By studying His life and teaching, we can better understand what action we should take in the face of corruption and injustice. We are told by inspiration: "The government under which Jesus lived was corrupt and oppressive; on every hand were crying abuses—extortion, intolerance, and grinding cruelty. Yet the Saviour attempted no civil reforms. He attacked no national abuses, nor condemned the national enemies. He did not interfere with the authority or administration of those in power. He who was our example kept aloof from earthly governments. Not because He was indifferent to the woes of men, but because the remedy did not lie in merely human and external measures. To be efficient, the cure must reach men individually, and must regenerate the heart."—The Desire of Ages, p. 509.

The church and violence

The early Christians also refused to raise the banner of sedition against "institutionalized" violence. But by the fourth century, when Christianity had become recognized as the official religion of the empire, Saint Augustine (354-430) frankly approved the use of violence to combat injustice. In his Treatise on the Freedom of Choice, he defended the establishment of a dictatorship, under the leadership of an elite, when the people showed themselves incapable of selecting honest and competent government leaders.

The thinking of the bishop of Hippo had a great influence upon Thomas Aquinas (1225?-1274), who wrote: "When laws are unjust, the subjects are not obliged to obey them." In a legitimate cause, Aquinas maintained, "death can be inflicted upon any man," with no injustice.

These, and similar concepts proclaimed by influential religious leaders of that time, inspired the hated tribunals of the "Holy Inquisition" that were responsible for horrendous and vile crimes perpetrated "in defense of the Christian faith."

In his encyclical Populorum Progression, Pope Paul VI justifies violence against "prolonged tyranny that gravely offends human rights and threatens the common good of the country."

However, in contrast with the thinking of Pope Paul VI, we have the attitude of the apostle Paul, the apostle to the nations. He lived in a time when one of the most hated of all evils was prevalent—slavery. According to Roman laws, a slave was not a person; he was a thing, an animal. His master had complete authority over him and could torture, mutilate, and even kill him with total impunity. Nevertheless, we do not find in Paul's writings any protest against the system of slavery. On the contrary, he insisted that Christian slaves should obey their masters, even those who might be hard and cruel. In the specific case of Onesimus, a slave converted in Rome, Paul sent him back to his master. Paul did not concern himself with the systems or institutions of law enforcement, but rather with the proclamation of the gospel and its redeeming power.

"It was not the apostle's work to overturn arbitrarily or suddenly the established order of society. To attempt this would be to prevent the success of the gospel. But he taught principles which struck at the very foundation of slavery and which, if carried into effect, would surely undermine the whole system. 'Where the Spirit of the Lord is, there is liberty,' he declared. 2 Corinthians 3:17. When converted, the slave became a member of the body of Christ, and as such was to be loved and treated as a brother, a fellow heir with his master to the blessings of God and the privileges of the gospel."—The Acts of the Apostles, pp. 459, 460.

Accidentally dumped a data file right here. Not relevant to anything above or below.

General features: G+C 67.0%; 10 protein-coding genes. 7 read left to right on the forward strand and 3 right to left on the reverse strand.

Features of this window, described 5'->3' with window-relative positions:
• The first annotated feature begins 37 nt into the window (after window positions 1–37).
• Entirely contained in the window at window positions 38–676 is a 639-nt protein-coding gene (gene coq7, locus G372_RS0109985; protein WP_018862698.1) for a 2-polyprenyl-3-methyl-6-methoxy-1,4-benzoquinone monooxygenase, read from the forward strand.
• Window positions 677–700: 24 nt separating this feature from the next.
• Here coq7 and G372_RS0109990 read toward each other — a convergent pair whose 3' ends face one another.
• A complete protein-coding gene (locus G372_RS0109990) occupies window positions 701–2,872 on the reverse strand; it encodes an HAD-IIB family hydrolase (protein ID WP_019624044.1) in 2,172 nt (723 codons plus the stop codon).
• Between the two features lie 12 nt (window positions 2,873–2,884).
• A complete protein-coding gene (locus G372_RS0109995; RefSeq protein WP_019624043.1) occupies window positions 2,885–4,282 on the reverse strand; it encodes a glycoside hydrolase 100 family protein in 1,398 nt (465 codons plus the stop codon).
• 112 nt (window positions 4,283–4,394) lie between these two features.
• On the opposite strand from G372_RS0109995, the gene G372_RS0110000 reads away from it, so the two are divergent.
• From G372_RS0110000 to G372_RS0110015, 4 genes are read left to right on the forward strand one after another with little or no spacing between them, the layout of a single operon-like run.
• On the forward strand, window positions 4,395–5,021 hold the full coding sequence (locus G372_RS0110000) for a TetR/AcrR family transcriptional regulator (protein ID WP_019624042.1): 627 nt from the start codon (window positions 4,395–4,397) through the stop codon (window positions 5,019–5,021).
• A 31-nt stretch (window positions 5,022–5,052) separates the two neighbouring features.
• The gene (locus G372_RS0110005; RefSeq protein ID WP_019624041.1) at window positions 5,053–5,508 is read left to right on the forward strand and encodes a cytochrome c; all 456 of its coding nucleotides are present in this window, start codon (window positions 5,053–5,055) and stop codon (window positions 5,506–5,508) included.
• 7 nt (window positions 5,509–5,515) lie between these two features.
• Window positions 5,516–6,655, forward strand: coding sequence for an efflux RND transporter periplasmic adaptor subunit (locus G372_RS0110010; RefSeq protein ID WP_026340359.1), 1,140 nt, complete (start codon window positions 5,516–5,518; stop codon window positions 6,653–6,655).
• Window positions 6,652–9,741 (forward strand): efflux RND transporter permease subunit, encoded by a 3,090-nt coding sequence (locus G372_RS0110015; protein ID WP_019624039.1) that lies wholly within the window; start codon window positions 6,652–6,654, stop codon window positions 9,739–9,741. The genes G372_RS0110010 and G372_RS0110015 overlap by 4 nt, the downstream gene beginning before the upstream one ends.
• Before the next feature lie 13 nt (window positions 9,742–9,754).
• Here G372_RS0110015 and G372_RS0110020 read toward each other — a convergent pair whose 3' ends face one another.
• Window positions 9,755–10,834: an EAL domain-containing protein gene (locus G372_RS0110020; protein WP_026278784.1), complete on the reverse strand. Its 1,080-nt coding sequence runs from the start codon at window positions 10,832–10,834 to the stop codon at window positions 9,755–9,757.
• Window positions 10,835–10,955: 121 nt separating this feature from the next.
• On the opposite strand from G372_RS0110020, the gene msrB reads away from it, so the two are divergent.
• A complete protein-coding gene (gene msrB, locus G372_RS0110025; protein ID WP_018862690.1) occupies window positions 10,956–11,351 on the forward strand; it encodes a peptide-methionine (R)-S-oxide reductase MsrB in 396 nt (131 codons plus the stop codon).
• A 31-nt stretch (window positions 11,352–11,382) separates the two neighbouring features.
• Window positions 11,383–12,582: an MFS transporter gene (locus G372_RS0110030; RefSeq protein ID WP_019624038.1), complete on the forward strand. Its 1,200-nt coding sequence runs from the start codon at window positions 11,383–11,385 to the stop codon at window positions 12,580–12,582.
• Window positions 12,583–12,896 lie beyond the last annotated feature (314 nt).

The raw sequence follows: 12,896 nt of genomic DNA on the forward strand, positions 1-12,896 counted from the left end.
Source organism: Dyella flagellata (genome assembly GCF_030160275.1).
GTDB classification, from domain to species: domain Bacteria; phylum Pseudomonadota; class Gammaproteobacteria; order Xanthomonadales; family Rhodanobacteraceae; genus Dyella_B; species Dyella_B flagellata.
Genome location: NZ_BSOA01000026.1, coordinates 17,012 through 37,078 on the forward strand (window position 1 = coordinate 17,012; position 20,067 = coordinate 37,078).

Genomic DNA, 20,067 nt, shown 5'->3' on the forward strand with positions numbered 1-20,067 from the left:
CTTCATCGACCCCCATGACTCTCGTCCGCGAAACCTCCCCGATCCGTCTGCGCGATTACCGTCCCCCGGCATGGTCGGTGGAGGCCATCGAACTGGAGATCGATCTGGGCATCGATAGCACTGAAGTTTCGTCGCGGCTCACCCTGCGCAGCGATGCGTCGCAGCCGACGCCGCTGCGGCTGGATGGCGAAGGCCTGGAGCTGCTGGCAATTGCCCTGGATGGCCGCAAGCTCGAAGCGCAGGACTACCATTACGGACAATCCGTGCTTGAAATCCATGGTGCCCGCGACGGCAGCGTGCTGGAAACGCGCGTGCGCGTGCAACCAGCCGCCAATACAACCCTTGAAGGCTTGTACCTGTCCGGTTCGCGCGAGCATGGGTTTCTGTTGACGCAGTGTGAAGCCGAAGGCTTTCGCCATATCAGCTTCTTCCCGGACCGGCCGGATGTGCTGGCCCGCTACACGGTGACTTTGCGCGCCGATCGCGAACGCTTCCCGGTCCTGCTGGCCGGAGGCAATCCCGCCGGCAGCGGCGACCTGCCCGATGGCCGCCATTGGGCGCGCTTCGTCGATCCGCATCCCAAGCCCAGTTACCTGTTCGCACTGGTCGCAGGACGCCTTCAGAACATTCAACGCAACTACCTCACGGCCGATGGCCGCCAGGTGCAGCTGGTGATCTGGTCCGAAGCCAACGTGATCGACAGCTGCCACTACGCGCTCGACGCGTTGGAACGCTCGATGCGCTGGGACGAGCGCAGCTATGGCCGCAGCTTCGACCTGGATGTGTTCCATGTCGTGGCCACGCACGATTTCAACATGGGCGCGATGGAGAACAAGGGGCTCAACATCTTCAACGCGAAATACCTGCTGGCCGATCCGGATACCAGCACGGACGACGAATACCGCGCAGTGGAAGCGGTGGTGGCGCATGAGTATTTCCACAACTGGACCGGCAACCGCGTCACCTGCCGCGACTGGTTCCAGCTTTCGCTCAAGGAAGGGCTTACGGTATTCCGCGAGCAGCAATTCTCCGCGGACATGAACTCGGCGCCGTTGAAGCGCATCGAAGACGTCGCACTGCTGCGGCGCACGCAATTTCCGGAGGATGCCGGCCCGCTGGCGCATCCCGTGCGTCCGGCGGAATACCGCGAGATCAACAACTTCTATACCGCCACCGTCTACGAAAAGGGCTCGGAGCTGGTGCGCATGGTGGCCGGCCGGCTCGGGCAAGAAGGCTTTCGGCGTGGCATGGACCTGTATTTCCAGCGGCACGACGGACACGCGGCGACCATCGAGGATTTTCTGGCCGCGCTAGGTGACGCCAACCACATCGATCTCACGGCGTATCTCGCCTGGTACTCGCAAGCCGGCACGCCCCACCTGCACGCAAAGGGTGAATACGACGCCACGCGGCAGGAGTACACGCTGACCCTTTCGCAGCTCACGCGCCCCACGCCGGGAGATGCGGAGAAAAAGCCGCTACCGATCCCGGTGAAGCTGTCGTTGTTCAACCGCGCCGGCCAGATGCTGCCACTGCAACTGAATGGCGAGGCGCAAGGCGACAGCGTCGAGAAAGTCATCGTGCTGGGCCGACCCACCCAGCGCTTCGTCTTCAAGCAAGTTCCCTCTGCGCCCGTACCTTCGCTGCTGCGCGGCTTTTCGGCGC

Sociology or salvation

One well-known religious leader, who became famous for his participation in protest marches, made the following statement: "I see religious activity in terms of social action. Preaching and other ridiculous things that we did formerly no longer are justified in our time. We are more concerned with man than with God. God can take care of Himself. Man needs our help."

It seems clear, however, that when the church makes social action its first priority, it loses its identity as a Christ-centered, spiritual institution and transforms itself into a man-centered, political organism. It may maintain a religious appearance, but it will lack spiritual power. Under the pretext of promoting the restoration of the kingdom of God, it hastens, in reality, the establishment of the kingdom of man. In its eagerness to improve the socioeconomic conditions of the individual, it loses the vision of its prophetic mission, its spiritual responsibility.

"We are not sent to preach sociology, but salvation; not the economy, but evangelism; not reform, but redemption; not culture, but conversion; not progress, but pardon; not a new social order, but a new birth; not revolution, but regeneration; not a renovation, but a revival; not a resurgence, but a resurrection; not a new organization, but a new creation; not democracy, but evangelism; not a civilization, but a Christ. We are ambassadors, not diplomats."—Hugo Thomson Kerr, cited by Samuel M. Zwemer in Evangelism Today, p. 16.

The church and social action

We don't believe it is the function of the church to formulate casuistic programs of social action. "The church is God's appointed agency for the salvation of men. It was organized for service, and its mission is to carry the gospel to the world."—The Acts of the Apostles, p. 9. The church's task should be the proclamation of the gospel that liberates man from a self-centered life, void of ideals and meaning, and gives him a life that is abundant and full.

But the proclamation of the gospel should not be the church's only concern. The world has a right to expect the church to be more than a mere ambulance, gathering up the unhappy, wounded, destitute victims of vice, disease, and social oppression. It is fitting for the church to take the initiative in the fight against man's enemies. For that reason we spare no efforts in our fight against drug abuse, alcoholism, smoking, gambling, pornography, prostitution, ecological contamination, and other evils that weaken society. Furthermore, we are busy with an extensive benevolence program that gives social assistance to the oppressed and helpless.

By precept and example we preach a new concept of life in which the motives are not egoism, ambition, or competition, but brotherly love and respect of human dignity. As we extol the merits of love, we denounce the dialectics and systems that encourage hate and that are responsible for rebellion and war.

In the meantime, we will not allow ourselves to be deceived by the illusion that we can transform the established order of things. God must ultimately accomplish this. According to prophecy, He will soon intervene in the destiny of the world, establishing "a new heaven and a new earth," thus completely transforming the social structure.


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Enoch Oliveira is a general vice-president of the General Conference of Seventh-day Adventists.

September 1982